What began as an attempt to market a new menu offering has turned into a full-fledged rebranding effort for IHOP, famously known for its pancakes. The restaurant chain recently changed its name, raising the question of whether the new brand is here to stay or simply a PR stunt to shake up customer attitudes about the restaurant.
IHOP stands for International House of Pancakes — that is, until the company announced the name change to IHOb without immediately explaining what the ‘b’ stood for. IHOP’s shock tactic sent fans into a frenzy, driving conversations on social media from curious customers, competing brands and others perplexed by the sudden switch. Twitter threads sizzled with debate; a large majority thought the ‘b’ stood for breakfast, while others hoped for ‘brunch’ or ‘bacon.’
Finally, on June 11, IHOb announced that the ‘b’ actually stands for burgers in support of a new line of Ultimate Steakburgers. Chief Marketing Officer Brad Haley explained the restaurant wanted to show consumers it’s serious about the new menu direction. So, did they make the right decision?
Here are three lessons we can learn from IHOb’s name change and how to successfully build a B2B brand with longevity.
Align your brand with your purpose
It is quite easy to lose sight of your company’s identity when devising a new branding strategy. That is why it is so important to revisit your core purpose and mission statement to ensure that it aligns with the new direction. Although IHOP has changed its name to IHOb (at least for the time being), they have kept their philosophy, vision and values the same. IHOP’s core philosophy is for customers to “be yourself and enjoy special moments with family and friends.” The chain’s vision and values are comprised of seven facets: integrity, accountability, excellence, inclusion, community, innovation and trust. Since pancakes are not specifically mentioned anywhere, IHOP had the liberty to change its brand without changing its purpose.
There are times, however, when companies decide to revamp branding, whether it be in response to a new sales strategy, as a mechanism for improving an outdated image or potentially to create a clean slate after a PR crisis. Regardless of what compels a brand to change, the objective should be universal: identify future goals and stick with it.
In the B2B world, nurturing a new brand identity will take time and effort, but it needs to remain true to what the company represents in the market. As long as a B2B company envisions the brand and the purpose together — where each strengthens and reinforces the other — there is bound to be success in any rebranding endeavor.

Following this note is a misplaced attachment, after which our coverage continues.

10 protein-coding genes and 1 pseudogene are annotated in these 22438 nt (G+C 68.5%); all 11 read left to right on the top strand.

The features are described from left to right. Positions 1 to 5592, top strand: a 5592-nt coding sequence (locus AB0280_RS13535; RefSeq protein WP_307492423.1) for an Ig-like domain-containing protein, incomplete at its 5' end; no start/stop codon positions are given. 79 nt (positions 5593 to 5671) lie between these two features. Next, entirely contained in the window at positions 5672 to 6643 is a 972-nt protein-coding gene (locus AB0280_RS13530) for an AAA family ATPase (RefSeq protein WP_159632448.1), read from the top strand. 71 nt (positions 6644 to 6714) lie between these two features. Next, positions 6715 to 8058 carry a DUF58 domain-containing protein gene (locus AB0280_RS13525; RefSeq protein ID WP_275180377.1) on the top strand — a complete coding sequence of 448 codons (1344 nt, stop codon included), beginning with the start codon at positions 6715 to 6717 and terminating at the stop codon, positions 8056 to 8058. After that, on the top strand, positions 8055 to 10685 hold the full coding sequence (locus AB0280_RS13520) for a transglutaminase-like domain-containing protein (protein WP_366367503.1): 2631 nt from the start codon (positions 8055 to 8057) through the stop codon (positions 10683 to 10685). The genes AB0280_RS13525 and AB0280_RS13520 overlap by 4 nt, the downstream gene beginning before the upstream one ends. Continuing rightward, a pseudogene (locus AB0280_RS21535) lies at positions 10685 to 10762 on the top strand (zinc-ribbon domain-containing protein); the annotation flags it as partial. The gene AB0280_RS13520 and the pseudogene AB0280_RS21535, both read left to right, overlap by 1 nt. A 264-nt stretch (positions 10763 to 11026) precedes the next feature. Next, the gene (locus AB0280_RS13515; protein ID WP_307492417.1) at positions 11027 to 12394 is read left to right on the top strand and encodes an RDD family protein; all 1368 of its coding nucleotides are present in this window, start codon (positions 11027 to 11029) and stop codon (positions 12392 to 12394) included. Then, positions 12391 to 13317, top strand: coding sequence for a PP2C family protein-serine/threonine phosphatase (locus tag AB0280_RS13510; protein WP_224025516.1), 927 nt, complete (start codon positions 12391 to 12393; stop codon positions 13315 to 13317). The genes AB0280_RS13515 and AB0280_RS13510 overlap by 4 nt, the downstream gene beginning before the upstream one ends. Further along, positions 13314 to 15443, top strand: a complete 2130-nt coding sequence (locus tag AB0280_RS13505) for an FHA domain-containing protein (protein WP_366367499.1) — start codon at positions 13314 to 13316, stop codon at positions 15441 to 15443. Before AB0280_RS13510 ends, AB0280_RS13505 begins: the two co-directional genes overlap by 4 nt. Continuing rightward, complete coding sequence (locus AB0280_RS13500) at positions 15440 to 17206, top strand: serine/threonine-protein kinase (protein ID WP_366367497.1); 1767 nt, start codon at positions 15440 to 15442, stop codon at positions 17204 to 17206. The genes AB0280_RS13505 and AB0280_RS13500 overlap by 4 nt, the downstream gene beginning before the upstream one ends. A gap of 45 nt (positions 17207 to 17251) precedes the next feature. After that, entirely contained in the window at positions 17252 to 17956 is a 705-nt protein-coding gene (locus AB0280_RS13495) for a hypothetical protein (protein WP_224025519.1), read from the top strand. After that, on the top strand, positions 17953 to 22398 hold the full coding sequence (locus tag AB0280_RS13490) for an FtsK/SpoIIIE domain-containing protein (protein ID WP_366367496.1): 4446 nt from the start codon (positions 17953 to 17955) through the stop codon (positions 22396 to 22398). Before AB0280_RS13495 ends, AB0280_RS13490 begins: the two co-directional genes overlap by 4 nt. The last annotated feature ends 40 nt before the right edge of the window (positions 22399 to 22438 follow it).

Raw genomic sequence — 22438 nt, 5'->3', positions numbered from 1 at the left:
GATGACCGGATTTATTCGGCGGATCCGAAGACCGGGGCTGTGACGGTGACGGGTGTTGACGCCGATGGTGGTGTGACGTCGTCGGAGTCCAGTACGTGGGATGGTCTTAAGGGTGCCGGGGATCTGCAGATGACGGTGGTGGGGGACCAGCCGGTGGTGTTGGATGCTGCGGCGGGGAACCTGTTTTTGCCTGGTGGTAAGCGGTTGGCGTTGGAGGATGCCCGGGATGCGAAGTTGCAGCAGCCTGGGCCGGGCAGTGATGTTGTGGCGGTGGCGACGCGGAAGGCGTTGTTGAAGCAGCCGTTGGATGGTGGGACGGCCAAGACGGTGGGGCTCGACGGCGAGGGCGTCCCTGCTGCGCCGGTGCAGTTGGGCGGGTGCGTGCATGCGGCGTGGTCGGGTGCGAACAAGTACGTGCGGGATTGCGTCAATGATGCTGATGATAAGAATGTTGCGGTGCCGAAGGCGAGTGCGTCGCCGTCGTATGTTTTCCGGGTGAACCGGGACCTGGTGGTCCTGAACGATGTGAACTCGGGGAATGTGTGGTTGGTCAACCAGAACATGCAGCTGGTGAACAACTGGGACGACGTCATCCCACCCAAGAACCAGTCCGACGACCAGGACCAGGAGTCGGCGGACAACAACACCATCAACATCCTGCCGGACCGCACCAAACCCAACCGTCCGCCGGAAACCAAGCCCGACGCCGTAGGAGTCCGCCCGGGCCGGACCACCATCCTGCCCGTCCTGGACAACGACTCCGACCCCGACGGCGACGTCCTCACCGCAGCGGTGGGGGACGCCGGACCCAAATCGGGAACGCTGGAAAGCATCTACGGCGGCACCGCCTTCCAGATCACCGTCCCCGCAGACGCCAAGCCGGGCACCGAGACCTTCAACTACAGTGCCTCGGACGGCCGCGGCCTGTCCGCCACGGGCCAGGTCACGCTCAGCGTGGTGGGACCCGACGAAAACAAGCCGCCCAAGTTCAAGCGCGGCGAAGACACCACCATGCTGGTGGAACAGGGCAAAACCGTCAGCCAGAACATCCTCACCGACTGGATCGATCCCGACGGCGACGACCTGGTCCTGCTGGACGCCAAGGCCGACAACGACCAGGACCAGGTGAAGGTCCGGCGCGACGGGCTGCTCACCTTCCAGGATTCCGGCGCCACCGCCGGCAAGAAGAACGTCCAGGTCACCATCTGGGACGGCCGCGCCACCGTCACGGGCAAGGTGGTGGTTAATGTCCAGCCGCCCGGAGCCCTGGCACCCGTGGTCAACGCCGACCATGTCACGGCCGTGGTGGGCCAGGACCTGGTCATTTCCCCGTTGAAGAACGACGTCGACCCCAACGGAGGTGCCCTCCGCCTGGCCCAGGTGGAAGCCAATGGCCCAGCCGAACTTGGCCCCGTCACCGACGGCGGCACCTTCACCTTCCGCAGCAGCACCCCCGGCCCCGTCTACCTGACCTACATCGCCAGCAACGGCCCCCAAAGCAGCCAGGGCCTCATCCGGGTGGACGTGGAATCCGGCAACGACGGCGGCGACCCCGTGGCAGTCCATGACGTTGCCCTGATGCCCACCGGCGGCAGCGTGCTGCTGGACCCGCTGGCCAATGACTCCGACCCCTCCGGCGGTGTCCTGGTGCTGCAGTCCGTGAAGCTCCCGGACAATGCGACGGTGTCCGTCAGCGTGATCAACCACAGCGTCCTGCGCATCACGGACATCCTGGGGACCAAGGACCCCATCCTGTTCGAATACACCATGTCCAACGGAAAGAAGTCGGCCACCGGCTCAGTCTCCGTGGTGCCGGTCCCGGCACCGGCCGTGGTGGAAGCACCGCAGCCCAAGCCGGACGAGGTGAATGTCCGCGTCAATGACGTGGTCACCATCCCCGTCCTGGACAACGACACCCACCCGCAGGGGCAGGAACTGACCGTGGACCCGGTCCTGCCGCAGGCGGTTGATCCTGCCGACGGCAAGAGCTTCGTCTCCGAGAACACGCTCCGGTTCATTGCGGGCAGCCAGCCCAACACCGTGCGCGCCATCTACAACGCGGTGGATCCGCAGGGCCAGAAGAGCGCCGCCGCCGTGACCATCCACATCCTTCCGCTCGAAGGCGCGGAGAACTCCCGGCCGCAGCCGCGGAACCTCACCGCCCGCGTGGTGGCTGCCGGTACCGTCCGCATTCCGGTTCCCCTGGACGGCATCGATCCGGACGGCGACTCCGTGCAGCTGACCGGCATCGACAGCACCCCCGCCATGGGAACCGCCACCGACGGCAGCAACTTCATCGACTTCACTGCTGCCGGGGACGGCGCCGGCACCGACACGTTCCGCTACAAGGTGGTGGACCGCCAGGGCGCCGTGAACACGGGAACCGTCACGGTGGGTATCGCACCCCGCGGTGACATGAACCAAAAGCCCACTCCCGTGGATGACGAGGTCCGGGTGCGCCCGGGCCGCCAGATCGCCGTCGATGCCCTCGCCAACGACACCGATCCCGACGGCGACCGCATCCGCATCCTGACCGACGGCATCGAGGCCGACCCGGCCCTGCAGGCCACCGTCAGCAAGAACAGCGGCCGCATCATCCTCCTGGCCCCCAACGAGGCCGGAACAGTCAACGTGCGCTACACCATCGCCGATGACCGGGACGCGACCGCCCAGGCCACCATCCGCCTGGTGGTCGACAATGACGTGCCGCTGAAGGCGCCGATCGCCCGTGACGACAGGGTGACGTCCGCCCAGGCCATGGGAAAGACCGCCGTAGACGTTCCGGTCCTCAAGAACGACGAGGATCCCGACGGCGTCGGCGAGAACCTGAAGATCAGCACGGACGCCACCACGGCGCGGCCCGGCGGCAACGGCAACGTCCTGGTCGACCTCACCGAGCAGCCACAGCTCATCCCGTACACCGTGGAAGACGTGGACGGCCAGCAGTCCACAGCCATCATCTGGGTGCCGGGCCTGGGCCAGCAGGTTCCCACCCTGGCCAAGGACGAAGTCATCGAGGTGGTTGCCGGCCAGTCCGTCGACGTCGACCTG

There’s no bad publicity, right?
Whether IHOb’s decision to launch this rebrand is a short-term stunt or permanent change is still a looming question. Despite criticism, the restaurant did create word-of-mouth buzz, for better or worse. A brand must be conscious of what types of conversations are generated; even though sparking conversation online can be great for visibility, there will always be negative comments that could affect brand equity.
Brand equity is built over time and based on consumer perception of the brand name as opposed to any specific product or service it offers. The last thing any brand would want to do is tarnish its reputation because of one wrong move. IHOb has boldly chosen to emphasize burgers as its standout offering, which could accelerate the decline of not just their pancake business, but their overall business.
That is why it is imperative for B2B companies to introduce a new brand to the public in a way that retains loyal customers and attracts new ones. What’s important to B2B brands when it comes to creating positive buzz is taking the time to carefully develop the message — and to anticipate and mitigate negative word-of-mouth scenarios to limit the potential for a bad situation.
Develop clear, strong messaging
A large part of selling a new brand concept is ensuring that your business has developed messaging that resonates with target audiences. Creating buyer personas is a great way to test out different messaging tailored for different audiences. For example, IHOb’s messaging emblazoned on its website and Twitter page makes a bridge between the old brand and the new direction: “We burger as good as we pancake. And no one pancakes like we pancake.” The statement seeks to attract new audiences without alienating old fans by mixing the familiar and the fresh.
For B2B companies, strong messaging needs to keep a piece of its old identity and gradually try something new. In this case, IHOb’s rebrand was not as gradual as it could have been. However, the chain has still kept pancakes on their menu and the new wordmark logo is still easily recognizable, even with the change from a ‘P’ to a ‘b.’
Reinventing a B2B brand takes time and dedication, but with these guidelines in mind and some inspiration from IHOb’s experience, your company will be on its way to a bright start.